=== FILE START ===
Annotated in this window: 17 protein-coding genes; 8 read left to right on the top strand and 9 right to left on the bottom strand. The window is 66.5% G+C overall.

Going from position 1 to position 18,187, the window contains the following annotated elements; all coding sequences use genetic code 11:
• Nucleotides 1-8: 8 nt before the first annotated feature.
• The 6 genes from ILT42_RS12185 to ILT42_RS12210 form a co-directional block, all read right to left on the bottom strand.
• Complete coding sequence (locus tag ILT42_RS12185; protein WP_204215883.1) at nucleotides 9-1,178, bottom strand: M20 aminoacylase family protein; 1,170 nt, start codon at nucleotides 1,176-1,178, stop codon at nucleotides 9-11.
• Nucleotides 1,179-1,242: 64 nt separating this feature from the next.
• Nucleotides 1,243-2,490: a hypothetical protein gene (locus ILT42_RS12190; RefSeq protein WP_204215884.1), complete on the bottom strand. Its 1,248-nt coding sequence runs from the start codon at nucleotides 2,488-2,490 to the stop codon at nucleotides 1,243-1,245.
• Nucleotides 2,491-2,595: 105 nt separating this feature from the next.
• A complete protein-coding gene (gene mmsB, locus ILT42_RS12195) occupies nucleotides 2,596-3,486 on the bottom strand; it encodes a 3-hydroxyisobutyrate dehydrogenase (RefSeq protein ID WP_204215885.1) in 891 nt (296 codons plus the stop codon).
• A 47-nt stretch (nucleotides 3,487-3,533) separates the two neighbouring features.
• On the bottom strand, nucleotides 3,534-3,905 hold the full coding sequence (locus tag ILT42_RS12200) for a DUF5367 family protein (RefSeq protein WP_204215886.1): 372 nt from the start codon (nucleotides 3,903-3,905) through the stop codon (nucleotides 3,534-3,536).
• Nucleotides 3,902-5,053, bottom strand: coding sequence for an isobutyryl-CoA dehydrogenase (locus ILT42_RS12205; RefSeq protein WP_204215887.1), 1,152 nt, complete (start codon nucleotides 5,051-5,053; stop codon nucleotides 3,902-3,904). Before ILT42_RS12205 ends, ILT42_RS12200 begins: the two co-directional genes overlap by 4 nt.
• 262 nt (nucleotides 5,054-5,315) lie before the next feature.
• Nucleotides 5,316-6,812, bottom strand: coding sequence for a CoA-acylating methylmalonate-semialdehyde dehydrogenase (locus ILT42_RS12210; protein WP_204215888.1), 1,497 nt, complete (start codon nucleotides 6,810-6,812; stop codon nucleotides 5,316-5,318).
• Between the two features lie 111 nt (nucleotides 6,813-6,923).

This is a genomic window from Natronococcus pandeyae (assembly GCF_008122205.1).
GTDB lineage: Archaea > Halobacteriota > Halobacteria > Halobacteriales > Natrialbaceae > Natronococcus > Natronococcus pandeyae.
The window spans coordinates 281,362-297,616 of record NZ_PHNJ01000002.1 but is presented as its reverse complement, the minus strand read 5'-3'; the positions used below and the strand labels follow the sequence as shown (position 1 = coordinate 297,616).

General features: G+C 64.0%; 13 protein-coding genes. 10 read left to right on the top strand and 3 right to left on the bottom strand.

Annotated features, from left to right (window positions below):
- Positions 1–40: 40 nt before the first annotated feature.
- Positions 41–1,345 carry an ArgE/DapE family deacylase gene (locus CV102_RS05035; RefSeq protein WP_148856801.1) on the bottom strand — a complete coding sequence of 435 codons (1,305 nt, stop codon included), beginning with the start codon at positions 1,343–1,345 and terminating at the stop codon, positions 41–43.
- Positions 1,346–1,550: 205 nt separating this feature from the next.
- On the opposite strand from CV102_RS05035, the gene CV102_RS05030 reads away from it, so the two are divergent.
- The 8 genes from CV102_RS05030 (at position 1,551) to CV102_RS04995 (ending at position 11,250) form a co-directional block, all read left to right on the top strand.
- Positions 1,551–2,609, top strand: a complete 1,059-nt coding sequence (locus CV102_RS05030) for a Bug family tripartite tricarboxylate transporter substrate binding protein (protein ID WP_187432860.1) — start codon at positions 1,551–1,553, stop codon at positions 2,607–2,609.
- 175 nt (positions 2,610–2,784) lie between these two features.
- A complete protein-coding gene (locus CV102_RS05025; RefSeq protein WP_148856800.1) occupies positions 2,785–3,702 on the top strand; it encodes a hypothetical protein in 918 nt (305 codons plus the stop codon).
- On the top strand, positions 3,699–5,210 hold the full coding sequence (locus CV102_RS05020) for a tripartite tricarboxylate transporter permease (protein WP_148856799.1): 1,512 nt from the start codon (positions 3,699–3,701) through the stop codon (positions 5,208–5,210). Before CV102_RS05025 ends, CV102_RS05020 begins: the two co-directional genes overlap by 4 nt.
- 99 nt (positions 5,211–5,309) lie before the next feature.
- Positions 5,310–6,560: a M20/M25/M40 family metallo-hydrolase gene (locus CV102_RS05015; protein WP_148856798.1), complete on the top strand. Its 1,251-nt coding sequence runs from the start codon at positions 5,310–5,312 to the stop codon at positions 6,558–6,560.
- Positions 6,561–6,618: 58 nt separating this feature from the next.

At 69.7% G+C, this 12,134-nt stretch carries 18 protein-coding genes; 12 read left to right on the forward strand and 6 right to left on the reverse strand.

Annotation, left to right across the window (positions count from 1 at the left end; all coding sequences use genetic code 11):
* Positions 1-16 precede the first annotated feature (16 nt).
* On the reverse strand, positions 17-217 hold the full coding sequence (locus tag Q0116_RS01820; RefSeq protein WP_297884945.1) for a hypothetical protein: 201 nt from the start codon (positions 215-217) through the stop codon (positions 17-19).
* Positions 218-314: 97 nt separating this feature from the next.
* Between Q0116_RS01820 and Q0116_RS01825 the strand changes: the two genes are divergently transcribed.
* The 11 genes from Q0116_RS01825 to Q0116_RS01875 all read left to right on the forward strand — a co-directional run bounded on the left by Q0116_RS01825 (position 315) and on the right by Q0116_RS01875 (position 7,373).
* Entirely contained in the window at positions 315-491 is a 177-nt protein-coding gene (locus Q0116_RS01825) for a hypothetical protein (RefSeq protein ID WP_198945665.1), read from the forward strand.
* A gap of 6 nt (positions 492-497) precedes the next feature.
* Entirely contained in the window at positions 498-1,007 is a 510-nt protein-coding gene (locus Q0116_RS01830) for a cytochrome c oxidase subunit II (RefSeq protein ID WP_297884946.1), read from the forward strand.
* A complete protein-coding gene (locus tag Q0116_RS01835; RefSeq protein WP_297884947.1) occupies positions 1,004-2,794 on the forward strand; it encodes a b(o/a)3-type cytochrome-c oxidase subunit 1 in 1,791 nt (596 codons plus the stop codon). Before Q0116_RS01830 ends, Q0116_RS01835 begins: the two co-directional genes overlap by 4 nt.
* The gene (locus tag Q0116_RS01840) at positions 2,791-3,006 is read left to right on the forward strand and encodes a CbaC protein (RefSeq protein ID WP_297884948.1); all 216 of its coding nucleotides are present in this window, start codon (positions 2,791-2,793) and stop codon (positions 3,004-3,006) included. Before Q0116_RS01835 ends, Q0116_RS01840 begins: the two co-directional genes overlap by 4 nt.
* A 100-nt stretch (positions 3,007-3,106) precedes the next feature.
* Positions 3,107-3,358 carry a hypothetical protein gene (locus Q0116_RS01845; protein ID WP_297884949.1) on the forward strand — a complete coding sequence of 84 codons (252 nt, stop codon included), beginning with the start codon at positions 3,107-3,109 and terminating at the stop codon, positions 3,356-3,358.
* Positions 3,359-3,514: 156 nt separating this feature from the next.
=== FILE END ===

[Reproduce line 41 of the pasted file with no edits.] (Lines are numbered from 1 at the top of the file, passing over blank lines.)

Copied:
* A gap of 6 nt (positions 492-497) precedes the next feature.